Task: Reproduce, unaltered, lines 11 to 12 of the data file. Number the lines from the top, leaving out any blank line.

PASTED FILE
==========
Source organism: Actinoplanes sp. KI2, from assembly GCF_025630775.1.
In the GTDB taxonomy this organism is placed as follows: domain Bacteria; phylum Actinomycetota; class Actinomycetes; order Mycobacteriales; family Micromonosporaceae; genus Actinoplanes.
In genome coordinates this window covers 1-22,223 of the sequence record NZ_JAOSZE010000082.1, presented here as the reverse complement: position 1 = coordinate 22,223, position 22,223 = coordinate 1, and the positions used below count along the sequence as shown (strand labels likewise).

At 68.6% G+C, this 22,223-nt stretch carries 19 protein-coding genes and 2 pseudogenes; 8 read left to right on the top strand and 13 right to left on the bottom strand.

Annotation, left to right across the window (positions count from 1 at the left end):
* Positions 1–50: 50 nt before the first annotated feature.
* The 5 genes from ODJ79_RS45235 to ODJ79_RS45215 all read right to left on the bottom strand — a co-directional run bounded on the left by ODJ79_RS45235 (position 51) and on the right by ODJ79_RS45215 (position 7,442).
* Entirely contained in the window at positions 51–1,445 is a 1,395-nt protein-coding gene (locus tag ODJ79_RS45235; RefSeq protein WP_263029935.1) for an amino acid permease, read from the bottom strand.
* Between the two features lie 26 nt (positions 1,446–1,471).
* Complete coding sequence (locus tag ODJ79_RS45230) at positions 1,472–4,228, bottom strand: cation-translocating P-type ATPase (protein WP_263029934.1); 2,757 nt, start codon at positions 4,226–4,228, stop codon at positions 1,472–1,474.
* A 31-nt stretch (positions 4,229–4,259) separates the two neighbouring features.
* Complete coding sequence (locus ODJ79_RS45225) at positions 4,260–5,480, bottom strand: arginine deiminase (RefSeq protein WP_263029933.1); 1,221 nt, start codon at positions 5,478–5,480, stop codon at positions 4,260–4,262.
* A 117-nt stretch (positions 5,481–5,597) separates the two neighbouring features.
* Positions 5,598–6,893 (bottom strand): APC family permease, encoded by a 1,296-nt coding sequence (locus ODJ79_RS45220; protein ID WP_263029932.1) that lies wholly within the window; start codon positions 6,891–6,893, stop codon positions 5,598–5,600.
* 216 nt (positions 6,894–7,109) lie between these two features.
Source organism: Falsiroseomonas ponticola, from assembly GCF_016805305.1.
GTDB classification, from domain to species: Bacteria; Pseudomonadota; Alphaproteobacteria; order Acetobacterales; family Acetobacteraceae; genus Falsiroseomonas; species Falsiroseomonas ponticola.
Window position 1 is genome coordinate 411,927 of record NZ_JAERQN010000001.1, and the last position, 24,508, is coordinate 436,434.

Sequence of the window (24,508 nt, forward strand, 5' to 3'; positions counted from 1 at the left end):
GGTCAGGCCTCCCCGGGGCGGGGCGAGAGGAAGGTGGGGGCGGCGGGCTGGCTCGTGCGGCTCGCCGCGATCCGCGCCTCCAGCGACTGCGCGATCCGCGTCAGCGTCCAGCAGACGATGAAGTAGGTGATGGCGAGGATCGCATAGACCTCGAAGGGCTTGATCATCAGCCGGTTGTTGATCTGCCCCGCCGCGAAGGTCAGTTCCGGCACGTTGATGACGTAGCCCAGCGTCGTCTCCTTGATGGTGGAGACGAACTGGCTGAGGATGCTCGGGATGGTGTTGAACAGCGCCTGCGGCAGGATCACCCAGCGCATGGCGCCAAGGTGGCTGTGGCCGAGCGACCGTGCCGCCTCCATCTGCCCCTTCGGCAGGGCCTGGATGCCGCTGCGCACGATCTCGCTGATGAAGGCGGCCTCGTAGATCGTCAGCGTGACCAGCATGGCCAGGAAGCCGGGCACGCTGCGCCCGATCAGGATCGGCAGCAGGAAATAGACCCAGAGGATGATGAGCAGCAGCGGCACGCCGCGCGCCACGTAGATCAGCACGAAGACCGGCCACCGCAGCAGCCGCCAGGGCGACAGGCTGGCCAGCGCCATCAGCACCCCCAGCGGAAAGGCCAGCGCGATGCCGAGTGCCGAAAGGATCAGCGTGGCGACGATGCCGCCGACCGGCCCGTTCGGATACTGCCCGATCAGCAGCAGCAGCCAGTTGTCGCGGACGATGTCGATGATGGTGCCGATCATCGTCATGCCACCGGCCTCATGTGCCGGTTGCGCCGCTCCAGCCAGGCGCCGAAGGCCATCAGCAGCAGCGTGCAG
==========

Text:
* A 31-nt stretch (positions 4,229–4,259) separates the two neighbouring features.
* Complete coding sequence (locus ODJ79_RS45225) at positions 4,260–5,480, bottom strand: arginine deiminase (RefSeq protein WP_263029933.1); 1,221 nt, start codon at positions 5,478–5,480, stop codon at positions 4,260–4,262.